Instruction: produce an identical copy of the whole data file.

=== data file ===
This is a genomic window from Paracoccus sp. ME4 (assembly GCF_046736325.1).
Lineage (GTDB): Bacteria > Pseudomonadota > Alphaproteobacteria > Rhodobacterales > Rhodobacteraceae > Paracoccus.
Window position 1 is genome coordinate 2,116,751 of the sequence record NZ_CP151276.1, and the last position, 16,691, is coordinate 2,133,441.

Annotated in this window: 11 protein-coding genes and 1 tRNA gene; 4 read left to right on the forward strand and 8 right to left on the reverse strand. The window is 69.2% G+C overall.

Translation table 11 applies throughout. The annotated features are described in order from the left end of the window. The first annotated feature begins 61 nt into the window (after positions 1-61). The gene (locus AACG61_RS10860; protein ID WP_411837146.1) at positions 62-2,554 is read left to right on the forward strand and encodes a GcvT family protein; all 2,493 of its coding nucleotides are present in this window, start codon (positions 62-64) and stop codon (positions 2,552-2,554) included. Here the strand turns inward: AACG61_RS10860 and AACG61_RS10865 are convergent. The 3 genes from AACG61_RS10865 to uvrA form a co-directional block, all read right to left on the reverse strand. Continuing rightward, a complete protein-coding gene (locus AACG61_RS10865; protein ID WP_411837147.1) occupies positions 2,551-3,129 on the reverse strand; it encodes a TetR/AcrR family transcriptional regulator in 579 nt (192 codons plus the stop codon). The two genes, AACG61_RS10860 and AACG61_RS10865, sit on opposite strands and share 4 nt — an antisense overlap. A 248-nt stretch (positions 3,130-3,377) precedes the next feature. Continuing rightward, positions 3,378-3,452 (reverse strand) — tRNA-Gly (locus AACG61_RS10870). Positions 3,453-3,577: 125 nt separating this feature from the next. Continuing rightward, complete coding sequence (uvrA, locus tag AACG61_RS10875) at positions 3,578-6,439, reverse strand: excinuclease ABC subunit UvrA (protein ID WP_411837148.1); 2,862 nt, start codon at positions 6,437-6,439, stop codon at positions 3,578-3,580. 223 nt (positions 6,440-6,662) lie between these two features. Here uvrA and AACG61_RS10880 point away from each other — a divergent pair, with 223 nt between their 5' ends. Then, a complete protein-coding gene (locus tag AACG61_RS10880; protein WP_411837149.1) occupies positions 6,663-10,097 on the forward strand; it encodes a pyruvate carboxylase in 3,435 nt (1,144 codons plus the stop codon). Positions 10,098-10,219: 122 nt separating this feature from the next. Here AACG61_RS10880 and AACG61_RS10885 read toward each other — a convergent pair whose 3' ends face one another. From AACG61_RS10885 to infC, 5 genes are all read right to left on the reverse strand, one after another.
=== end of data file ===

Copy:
This is a genomic window from Paracoccus sp. ME4 (assembly GCF_046736325.1).
Lineage (GTDB): Bacteria > Pseudomonadota > Alphaproteobacteria > Rhodobacterales > Rhodobacteraceae > Paracoccus.
Window position 1 is genome coordinate 2,116,751 of the sequence record NZ_CP151276.1, and the last position, 16,691, is coordinate 2,133,441.

Annotated in this window: 11 protein-coding genes and 1 tRNA gene; 4 read left to right on the forward strand and 8 right to left on the reverse strand. The window is 69.2% G+C overall.

Translation table 11 applies throughout. The annotated features are described in order from the left end of the window. The first annotated feature begins 61 nt into the window (after positions 1-61). The gene (locus AACG61_RS10860; protein ID WP_411837146.1) at positions 62-2,554 is read left to right on the forward strand and encodes a GcvT family protein; all 2,493 of its coding nucleotides are present in this window, start codon (positions 62-64) and stop codon (positions 2,552-2,554) included. Here the strand turns inward: AACG61_RS10860 and AACG61_RS10865 are convergent. The 3 genes from AACG61_RS10865 to uvrA form a co-directional block, all read right to left on the reverse strand. Continuing rightward, a complete protein-coding gene (locus AACG61_RS10865; protein ID WP_411837147.1) occupies positions 2,551-3,129 on the reverse strand; it encodes a TetR/AcrR family transcriptional regulator in 579 nt (192 codons plus the stop codon). The two genes, AACG61_RS10860 and AACG61_RS10865, sit on opposite strands and share 4 nt — an antisense overlap. A 248-nt stretch (positions 3,130-3,377) precedes the next feature. Continuing rightward, positions 3,378-3,452 (reverse strand) — tRNA-Gly (locus AACG61_RS10870). Positions 3,453-3,577: 125 nt separating this feature from the next. Continuing rightward, complete coding sequence (uvrA, locus tag AACG61_RS10875) at positions 3,578-6,439, reverse strand: excinuclease ABC subunit UvrA (protein ID WP_411837148.1); 2,862 nt, start codon at positions 6,437-6,439, stop codon at positions 3,578-3,580. 223 nt (positions 6,440-6,662) lie between these two features. Here uvrA and AACG61_RS10880 point away from each other — a divergent pair, with 223 nt between their 5' ends. Then, a complete protein-coding gene (locus tag AACG61_RS10880; protein WP_411837149.1) occupies positions 6,663-10,097 on the forward strand; it encodes a pyruvate carboxylase in 3,435 nt (1,144 codons plus the stop codon). Positions 10,098-10,219: 122 nt separating this feature from the next. Here AACG61_RS10880 and AACG61_RS10885 read toward each other — a convergent pair whose 3' ends face one another. From AACG61_RS10885 to infC, 5 genes are all read right to left on the reverse strand, one after another.